I must be honest, I was not looking forward to seeing you in the gloomy October day that coincided with my birthday. Despite my eagerness to learn about human illnesses, I was not ready to shatter my ignorance of human mortality and the hearts that give up. I slowly walked the long hallways leading to your current resting place, the Gross Anatomy Laboratory. Then, I saw you covered by an orange body bag, and in the blink of an eye, I became a medical student.
I had a vague understanding of what it meant to be in the business of mending bodies and minds, but I felt the gravity of my role the moment I saw how. I did not have much medical knowledge when I first met you but slowly, you taught me. How lucky I was.
You never hid anything from me as you gave me the opportunity to learn, silently, slowly, totally, so I will not hide the fact that I also sobbed when I faced your human mortality and how I will never get the opportunity to talk with you about your experiences of a lifetime.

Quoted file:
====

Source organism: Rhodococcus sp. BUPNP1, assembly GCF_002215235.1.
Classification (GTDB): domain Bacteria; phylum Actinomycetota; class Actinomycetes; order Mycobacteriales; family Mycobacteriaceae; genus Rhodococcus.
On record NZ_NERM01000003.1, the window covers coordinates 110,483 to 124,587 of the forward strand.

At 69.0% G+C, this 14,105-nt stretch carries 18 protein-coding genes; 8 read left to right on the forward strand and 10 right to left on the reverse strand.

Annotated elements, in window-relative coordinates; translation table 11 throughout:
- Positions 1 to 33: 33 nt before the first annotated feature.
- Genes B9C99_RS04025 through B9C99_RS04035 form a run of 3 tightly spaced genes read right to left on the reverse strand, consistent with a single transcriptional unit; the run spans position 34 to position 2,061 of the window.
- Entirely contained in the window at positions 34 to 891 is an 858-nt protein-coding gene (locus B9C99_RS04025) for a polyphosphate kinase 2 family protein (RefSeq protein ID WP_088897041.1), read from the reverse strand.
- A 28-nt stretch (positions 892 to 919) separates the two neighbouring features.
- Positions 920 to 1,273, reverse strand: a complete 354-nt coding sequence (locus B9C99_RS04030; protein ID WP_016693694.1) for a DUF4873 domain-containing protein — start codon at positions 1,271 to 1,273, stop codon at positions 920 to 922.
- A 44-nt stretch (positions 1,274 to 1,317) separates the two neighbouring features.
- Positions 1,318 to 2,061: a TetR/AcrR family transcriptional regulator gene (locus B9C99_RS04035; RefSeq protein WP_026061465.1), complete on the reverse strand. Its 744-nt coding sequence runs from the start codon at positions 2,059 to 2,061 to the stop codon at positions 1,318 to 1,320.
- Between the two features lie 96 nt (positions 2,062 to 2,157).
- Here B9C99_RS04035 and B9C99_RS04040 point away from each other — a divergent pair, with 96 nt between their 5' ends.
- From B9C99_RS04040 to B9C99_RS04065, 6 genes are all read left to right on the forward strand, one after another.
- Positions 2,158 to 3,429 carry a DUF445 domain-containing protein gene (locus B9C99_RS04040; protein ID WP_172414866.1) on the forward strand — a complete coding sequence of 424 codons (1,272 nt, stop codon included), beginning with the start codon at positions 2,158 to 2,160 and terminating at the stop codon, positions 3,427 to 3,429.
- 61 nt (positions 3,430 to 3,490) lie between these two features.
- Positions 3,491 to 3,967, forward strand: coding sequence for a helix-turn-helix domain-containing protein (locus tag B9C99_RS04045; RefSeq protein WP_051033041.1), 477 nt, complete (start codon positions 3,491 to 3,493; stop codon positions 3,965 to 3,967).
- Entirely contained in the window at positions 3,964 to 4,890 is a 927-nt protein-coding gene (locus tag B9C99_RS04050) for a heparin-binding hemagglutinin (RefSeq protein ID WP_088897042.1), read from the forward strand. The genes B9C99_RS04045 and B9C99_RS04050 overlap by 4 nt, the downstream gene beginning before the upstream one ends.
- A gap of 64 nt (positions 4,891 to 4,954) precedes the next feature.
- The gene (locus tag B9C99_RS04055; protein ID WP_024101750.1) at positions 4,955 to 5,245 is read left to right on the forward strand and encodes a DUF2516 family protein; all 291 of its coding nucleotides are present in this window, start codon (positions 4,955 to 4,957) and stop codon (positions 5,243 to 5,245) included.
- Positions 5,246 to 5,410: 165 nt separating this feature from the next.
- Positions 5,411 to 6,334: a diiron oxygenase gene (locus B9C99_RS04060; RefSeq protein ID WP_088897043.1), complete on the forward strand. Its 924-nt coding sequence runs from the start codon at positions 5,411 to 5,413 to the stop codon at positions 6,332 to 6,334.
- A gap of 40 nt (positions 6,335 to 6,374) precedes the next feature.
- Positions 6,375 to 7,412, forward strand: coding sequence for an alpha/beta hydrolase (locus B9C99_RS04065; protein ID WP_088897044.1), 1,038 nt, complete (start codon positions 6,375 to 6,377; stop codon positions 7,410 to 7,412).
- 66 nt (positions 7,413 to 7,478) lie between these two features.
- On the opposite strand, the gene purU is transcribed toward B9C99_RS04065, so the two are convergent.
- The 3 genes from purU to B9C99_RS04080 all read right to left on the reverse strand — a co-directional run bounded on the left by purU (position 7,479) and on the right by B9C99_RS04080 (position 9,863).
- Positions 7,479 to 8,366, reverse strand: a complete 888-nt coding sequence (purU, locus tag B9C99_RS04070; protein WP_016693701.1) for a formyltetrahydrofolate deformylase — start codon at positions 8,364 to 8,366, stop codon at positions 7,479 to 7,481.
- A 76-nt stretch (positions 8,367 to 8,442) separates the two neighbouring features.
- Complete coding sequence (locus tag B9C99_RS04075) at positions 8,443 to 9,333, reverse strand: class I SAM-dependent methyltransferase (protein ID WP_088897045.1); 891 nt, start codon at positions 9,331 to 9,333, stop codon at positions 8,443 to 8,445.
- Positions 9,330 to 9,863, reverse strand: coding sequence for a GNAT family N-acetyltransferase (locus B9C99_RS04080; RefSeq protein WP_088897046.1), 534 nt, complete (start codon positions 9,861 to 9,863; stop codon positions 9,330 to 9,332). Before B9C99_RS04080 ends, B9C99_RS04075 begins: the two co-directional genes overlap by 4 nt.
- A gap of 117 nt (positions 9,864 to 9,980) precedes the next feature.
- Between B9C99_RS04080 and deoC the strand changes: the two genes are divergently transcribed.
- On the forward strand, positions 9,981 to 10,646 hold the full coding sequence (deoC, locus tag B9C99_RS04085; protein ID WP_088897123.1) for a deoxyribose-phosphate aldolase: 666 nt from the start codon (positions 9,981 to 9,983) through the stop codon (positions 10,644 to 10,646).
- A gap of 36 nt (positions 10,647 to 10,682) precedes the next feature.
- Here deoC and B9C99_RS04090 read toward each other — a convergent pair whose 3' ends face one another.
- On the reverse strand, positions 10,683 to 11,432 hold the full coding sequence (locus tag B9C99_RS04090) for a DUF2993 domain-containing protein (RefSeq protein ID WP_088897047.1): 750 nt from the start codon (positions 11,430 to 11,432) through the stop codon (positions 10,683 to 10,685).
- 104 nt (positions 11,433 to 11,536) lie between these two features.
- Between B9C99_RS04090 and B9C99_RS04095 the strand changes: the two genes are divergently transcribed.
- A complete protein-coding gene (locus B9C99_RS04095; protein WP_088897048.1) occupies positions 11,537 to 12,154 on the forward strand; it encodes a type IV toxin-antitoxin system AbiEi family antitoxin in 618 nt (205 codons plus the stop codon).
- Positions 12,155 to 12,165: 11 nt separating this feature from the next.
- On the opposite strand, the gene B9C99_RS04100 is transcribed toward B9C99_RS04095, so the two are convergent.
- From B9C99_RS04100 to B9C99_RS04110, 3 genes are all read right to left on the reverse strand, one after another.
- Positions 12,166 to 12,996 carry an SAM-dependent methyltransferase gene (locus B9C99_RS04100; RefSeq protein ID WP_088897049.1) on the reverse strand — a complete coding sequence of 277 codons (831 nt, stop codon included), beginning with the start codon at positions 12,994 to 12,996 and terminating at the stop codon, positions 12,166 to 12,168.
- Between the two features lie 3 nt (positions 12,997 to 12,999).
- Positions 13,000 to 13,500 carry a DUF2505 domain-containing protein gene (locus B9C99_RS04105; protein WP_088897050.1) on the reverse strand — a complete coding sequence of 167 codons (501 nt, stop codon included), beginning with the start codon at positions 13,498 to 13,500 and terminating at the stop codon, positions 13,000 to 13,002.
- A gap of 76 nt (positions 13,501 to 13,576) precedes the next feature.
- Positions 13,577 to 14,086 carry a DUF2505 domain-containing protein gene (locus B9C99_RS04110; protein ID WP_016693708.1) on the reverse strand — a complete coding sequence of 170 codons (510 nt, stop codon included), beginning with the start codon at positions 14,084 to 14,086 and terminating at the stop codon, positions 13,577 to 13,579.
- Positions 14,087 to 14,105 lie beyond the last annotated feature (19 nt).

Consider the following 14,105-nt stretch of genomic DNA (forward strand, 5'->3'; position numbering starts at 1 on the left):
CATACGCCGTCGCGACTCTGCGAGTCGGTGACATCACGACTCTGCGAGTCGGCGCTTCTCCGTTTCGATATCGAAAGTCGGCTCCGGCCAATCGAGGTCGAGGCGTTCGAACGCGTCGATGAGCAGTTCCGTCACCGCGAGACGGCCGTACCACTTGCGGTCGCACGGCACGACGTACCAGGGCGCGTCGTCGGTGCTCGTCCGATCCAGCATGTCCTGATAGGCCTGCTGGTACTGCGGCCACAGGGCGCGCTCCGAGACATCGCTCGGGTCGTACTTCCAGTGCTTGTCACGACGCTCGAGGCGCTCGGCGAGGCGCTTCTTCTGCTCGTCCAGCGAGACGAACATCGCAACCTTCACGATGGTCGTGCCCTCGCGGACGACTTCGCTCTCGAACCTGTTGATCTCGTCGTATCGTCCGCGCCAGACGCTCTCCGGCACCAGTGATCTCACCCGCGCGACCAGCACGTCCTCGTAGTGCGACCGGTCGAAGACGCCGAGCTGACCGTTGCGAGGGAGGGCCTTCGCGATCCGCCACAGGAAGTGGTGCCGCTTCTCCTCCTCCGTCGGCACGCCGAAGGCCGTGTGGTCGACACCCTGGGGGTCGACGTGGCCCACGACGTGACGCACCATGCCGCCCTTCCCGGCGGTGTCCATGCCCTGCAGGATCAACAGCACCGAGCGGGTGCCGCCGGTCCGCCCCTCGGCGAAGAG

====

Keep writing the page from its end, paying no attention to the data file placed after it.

As the semester went by and we examined you more closely, I got to see your stories without ever having the chance to talk with you. I saw the marks, the scars and leftovers of surgeries that could have entailed a battle with illnesses, challenges that you withstood and the pain you might have felt during your fruitful years. As the session went on and I became very focused on the biology, I never forgot to see you as the benevolent teacher who allowed me to become knowledgeable and slowly leave behind my childlike feelings on death. Aside from human anatomy, you taught me to see the world in its detail and notice every little mark that could one day save my patients’ lives.
You taught me that even though our lifetime is limited, we can always leave a legacy by helping to change the generations that are left behind. I was finally able to accept the reality of death and perceive life in a more positive light since you showed me even death cannot stop us from still giving more of ourselves each day.
Your forever grateful student,